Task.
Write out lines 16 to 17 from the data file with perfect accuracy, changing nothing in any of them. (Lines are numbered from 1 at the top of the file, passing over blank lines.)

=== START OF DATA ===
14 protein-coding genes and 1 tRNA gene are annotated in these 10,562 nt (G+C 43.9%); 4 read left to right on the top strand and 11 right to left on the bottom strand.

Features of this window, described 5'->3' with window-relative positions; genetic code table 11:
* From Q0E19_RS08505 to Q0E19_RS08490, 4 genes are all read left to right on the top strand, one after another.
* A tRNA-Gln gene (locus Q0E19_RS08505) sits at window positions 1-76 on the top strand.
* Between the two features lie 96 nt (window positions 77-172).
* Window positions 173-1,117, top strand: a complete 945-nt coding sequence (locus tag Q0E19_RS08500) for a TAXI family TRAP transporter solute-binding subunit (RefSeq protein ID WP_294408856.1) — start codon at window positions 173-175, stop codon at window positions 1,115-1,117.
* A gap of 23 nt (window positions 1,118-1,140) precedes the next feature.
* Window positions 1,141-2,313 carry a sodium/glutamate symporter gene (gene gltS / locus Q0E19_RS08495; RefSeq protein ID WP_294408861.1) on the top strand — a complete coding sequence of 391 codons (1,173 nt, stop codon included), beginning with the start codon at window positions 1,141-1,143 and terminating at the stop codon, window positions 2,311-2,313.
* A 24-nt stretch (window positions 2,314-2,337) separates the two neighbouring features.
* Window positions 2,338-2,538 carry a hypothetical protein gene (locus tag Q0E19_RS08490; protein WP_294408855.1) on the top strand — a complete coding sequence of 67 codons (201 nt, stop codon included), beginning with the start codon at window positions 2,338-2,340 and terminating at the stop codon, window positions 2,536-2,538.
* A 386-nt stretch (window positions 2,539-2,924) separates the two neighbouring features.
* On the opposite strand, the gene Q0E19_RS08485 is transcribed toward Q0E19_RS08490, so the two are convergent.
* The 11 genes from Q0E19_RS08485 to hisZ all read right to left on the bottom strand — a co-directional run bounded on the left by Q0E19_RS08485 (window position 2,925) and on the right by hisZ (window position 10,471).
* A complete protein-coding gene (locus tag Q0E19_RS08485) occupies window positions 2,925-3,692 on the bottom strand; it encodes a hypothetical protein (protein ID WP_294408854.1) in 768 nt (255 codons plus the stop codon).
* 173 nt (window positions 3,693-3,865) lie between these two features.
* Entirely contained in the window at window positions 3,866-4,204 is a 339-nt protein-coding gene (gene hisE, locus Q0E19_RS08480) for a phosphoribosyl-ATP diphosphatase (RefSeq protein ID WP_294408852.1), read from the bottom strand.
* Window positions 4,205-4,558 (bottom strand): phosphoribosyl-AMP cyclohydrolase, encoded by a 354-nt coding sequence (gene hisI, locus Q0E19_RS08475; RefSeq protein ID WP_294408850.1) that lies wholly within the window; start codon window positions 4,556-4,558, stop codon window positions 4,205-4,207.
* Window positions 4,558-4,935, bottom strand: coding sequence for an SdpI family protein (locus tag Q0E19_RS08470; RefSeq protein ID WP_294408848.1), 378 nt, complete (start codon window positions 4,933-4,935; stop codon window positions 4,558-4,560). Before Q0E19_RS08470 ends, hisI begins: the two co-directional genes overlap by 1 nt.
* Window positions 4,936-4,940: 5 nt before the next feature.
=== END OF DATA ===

* Entirely contained in the window at window positions 3,866-4,204 is a 339-nt protein-coding gene (gene hisE, locus Q0E19_RS08480) for a phosphoribosyl-ATP diphosphatase (RefSeq protein ID WP_294408852.1), read from the bottom strand.
* Window positions 4,205-4,558 (bottom strand): phosphoribosyl-AMP cyclohydrolase, encoded by a 354-nt coding sequence (gene hisI, locus Q0E19_RS08475; RefSeq protein ID WP_294408850.1) that lies wholly within the window; start codon window positions 4,556-4,558, stop codon window positions 4,205-4,207.